hyperuricemia; related to overproduction or decreased excretion of uric acid
Where is uric acid derived from?
What excretes uric acid?
It is excreted by the kidney
What is the most common cause of gout?
Primary gout is the most common form;
What is the etiology of hyperuricemia?
it is unknown
What is secondary gout seen with?
1) Leukemia and myeloproliferative disorders 2) Lesch-Nyhan syndrome 3) Renal insufficiency
How does leukemia and myeloproliferative disorders lead to gout?
Increased cell turnover leads to hyperuricemia
How does Lesch-Nyhan syndrome lead to gout?
X-linked deficiency of hypoxanthine-guanine phosphoribosyltransferase (HGPRT) (which is the salvage pathway); presents with mental retardation and self-mutilation
How does renal insufficiency lead to gout?
decreased renal excretion of uric acid
How does gout present?
as exquisitely painful arthritis of the great toe (podagra)
Why does gout present as podagra?
1. MSU crystals deposit in the joint, triggering an acute inflammatory reaction.
What may precipitate gout?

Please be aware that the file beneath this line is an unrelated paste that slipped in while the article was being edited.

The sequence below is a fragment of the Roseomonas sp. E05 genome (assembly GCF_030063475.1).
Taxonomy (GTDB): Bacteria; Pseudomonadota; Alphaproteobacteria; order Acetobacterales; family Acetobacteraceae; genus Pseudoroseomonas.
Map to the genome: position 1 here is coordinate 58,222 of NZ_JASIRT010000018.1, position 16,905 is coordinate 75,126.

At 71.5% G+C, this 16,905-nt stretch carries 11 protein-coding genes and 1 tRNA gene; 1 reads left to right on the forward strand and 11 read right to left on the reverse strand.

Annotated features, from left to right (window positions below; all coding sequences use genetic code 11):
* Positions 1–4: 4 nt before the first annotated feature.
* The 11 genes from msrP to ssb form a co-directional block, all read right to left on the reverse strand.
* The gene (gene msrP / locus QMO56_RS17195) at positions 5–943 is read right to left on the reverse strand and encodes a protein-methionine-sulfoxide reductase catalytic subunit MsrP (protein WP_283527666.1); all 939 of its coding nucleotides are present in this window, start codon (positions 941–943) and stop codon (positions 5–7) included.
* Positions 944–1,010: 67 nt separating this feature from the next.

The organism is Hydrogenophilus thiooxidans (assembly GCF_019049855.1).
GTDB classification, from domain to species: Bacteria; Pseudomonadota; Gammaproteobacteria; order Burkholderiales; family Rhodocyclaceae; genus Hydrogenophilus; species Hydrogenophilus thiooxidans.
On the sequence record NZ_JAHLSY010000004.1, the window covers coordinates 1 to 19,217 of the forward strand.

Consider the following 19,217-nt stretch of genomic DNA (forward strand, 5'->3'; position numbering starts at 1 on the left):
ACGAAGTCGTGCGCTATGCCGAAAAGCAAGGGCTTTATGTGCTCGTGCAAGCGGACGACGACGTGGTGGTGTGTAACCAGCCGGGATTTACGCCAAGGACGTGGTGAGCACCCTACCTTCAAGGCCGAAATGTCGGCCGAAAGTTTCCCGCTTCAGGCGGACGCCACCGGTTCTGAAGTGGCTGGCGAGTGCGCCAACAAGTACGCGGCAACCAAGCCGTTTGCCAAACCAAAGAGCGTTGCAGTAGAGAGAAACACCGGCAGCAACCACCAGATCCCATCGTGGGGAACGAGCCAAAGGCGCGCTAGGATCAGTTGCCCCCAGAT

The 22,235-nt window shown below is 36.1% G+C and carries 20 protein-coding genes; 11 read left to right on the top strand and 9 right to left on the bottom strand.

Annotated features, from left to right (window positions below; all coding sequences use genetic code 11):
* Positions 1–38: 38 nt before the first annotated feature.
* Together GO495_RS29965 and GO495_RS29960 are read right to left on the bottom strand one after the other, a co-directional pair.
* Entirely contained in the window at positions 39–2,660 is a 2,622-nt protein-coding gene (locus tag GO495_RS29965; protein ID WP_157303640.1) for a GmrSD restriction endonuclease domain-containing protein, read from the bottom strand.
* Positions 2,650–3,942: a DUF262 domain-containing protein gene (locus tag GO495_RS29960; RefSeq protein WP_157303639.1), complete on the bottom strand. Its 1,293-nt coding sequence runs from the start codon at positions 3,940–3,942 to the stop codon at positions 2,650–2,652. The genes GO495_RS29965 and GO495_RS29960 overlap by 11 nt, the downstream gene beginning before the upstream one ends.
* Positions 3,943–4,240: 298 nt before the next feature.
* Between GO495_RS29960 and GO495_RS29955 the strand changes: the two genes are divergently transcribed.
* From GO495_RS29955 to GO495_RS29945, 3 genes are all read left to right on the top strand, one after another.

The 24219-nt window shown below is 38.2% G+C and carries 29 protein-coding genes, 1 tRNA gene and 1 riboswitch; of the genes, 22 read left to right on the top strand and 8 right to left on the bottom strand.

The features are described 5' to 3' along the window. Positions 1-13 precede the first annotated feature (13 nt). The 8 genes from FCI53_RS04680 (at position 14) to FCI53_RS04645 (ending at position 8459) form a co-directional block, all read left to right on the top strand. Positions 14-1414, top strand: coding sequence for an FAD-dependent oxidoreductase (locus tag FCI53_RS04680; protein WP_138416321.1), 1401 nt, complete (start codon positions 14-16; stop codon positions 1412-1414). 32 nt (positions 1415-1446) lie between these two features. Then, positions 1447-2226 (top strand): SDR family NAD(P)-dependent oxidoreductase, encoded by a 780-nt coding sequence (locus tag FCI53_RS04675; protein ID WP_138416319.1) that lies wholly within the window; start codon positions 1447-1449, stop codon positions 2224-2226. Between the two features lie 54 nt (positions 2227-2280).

Alcohol or consumption of meat may precipitate arthritis.
What does chronic gout lead to?
1) development of tophi 2) renal failure
In gout, what happens in the development of tophi?
white, chalky aggregates of uric acid crystals with fibrosis and giant cell reaction in the soft tissue and joints
In gout, why is there renal failure?
Urate crystals may deposit in kidney tubules (urate nephropathy).
What are the laboratory findings for gout?
include hyperuricemia; synovial fluid shows needle-shaped crystals with negative birefringence under polarized light
What is pseudogout?
It resembles gout clinically, but is due to deposition of calcium pyrophosphate dihydrate (CPPD); synovial fluid shows rhomboid-shaped crystals with weakly positive birefringence under polarized light
What is dermatomyositis?
Inflammatory disorder of the skin and skeletal muscle
What is the etiology for dermatomyositis?
some cases are associated with carcinoma (e.g., gastric carcinoma)
What are the clinical features for dermatomyositis?
1) Bilateral proximal muscle weakness; distal involvement can develop late in disease. 2) Rash of the upper eyelids (heliotrope rash); malar rash may also be seen. 3) Red papules on the elbows, knuckles, and knees (Grotton lesion)
What are the laboratory findings for dermatomyositis?
1) Increased creatinine kinase 2) Positive ANA and anti-Jo-l antibody 3. Perimysial inflammation (CD4+ T cells) with peritascicular atrophy on biopsy
For dermatomyositis, what is seen on biopsy?
What is the treatment for dermatomyositis?
What is polymyositis?
Inflammatory disorder of skeletal muscle
What does polymositis resemble?
dermatomyositis clinically, but skin is not involved